tomato and Pesto Bread Pudding.
the bruschetta phase of summer for Ariel Pressman, which
makes him a happy farmer. He stands in his field with row
upon row of tomato plants, like a backyard gardener who got
carried away. Fifteen rows of tomato plants, in fact, each
300 feet long. By the end of the season, he expects to
harvest 1,000 pounds per bed, if the weather cooperates.
two-thirds of an acre of summerís favorite vegetable, only
part of his 40-some crops on the Clear Lake, Wis., leased
property he calls Seed to Seed Farm. Youíll find him
talking tomato and more on Saturdays at his booth on the
plaza at the Mill City Farmers Market in Minneapolis.
28, is in his third year of farming on his own. His story
ó city kid becomes farmer ó has, surprisingly, become
familiar in the past decade. His version: Grew up in
Philadelphia, went to college in Massachusetts where he
studied social cognition, and then landed an office job that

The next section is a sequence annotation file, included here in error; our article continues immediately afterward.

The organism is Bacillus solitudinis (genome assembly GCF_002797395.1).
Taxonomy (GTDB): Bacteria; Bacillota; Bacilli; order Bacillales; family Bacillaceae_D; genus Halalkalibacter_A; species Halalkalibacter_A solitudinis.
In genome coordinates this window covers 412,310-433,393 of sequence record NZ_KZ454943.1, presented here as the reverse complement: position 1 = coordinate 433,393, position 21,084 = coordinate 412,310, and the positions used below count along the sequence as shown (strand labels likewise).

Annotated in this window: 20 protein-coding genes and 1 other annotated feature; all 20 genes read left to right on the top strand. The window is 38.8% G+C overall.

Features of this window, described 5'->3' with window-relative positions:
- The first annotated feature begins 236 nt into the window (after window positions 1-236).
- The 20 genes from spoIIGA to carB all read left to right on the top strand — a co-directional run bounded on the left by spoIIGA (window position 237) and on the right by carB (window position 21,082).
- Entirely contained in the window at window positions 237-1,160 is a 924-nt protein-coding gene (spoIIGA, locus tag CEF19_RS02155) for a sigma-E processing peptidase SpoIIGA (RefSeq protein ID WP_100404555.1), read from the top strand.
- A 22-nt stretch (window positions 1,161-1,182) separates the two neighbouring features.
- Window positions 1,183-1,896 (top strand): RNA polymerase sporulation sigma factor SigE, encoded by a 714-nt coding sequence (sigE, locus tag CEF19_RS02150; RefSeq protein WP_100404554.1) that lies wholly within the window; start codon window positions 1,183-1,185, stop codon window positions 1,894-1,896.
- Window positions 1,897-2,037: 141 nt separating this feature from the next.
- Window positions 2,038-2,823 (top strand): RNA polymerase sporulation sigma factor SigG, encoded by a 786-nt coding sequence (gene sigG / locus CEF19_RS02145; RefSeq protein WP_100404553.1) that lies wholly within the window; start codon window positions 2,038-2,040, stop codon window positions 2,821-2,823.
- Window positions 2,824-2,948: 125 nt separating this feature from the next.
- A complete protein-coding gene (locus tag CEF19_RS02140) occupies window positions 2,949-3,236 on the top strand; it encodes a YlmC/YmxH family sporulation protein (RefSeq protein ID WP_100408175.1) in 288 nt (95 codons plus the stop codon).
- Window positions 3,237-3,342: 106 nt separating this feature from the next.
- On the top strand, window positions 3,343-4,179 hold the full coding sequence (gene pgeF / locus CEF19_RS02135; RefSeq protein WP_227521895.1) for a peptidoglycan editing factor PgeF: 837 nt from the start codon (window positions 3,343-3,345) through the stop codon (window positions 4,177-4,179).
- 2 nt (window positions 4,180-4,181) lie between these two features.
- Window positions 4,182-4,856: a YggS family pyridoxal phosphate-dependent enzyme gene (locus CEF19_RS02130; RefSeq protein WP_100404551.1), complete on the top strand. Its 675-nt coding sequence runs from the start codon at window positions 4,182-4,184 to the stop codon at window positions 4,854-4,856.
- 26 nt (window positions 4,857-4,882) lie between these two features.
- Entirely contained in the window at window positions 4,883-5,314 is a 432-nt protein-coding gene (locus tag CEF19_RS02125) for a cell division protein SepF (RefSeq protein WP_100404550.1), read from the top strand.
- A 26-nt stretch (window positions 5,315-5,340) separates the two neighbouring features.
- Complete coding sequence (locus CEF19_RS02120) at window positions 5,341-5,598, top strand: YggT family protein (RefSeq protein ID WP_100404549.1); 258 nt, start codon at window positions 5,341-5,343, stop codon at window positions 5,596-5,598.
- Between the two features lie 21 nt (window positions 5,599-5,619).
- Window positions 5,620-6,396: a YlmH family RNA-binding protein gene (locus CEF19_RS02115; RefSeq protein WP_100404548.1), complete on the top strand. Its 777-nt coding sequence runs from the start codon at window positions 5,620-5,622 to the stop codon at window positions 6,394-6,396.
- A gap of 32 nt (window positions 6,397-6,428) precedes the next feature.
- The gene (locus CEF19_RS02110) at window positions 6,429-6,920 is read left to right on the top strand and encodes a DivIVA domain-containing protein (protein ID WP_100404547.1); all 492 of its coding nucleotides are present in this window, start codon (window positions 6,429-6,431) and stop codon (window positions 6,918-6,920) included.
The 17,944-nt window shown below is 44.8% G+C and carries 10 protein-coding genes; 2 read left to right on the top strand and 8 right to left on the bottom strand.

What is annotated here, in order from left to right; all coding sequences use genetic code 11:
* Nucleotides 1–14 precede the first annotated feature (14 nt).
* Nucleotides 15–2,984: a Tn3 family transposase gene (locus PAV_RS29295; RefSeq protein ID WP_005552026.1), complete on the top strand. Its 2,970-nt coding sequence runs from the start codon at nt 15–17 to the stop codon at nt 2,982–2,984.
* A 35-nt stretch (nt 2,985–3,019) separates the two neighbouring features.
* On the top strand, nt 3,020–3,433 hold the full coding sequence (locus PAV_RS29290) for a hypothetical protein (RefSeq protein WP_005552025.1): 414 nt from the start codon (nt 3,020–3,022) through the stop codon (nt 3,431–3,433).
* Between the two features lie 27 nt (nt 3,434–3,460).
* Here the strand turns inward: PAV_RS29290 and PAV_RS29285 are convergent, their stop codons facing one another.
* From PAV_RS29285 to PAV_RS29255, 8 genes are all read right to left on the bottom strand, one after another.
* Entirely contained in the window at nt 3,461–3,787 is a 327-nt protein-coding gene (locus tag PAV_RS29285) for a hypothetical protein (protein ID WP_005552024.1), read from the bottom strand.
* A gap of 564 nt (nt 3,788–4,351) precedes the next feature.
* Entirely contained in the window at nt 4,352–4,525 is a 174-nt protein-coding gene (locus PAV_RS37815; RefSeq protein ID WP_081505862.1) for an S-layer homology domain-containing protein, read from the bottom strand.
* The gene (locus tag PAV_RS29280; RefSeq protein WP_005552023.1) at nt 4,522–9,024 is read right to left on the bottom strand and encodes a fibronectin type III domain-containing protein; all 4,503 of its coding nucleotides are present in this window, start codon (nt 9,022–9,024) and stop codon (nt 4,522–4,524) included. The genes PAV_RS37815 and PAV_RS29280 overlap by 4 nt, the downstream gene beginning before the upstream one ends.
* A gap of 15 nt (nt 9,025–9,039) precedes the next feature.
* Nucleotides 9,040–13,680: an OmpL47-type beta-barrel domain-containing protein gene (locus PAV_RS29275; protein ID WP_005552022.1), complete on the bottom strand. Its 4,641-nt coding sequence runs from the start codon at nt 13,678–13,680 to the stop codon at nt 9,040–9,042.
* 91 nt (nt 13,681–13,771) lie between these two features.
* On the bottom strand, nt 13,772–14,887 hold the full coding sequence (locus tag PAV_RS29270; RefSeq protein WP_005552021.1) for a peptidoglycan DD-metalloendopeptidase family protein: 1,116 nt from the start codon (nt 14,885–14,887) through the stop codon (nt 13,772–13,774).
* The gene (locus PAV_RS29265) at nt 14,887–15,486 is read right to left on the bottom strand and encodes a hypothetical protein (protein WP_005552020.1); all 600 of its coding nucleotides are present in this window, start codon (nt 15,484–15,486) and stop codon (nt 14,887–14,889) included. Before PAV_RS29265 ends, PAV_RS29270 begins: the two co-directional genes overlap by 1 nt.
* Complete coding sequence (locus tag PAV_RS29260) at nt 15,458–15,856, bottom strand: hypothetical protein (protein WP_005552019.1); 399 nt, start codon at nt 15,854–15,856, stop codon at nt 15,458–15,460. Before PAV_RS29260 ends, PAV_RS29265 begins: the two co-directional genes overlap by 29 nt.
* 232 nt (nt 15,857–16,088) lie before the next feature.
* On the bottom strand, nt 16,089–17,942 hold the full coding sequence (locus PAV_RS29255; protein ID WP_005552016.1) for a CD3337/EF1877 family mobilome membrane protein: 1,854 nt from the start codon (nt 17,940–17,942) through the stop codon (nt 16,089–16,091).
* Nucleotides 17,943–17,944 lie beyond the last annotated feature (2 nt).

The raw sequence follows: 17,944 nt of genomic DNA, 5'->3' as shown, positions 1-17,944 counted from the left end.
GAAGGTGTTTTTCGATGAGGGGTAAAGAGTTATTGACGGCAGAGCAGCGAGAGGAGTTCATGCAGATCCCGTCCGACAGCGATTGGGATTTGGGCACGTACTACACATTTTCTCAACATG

didnít make him happy. Maybe it was his motherís big
garden that nudged him into farming. He doesnít know for
sure, but two internships tilling the soil (in Vermont and
Osceola, Wis.) convinced him that he wanted to work the
of the organic vegetables he grows ó a little bit of
almost everything, from peppers to beets and radishes,
celery and herbs to kohlrabi, Brussels sprouts and fava
beans ó are divvied up among members of his CSA
(community-supported agriculture) who get weekly allotments.
("I like doing some random interesting stuff for the
CSA," he said.) Cabbages go to the Minneapolis public
schoolsí lunch program. Other produce lands in the kitchen
of Twin Cities restaurants and, of course, customers at the
farmers market who canít help but be charmed by his straw
hat and friendliness.
it helps that he likes tomatoes. "I have to admit that
itís harder to grow crops I donít like to eat,"
Pressman said. Then again, he didnít like asparagus until
he grew it. Same for Brussels sprouts. Now heís a fan of
harvest season gets rolling, he and his interns walk the
rows of tomato plants three times a week, looking for whatís
ready to pick. His preference is to reach for those not
fully ripe so they land on the dinner table in better
condition. Picked any later and they may become bruised or
mushy by the time they are served. In a kitchen, perched on
a window sill, they should ripen in three to five days.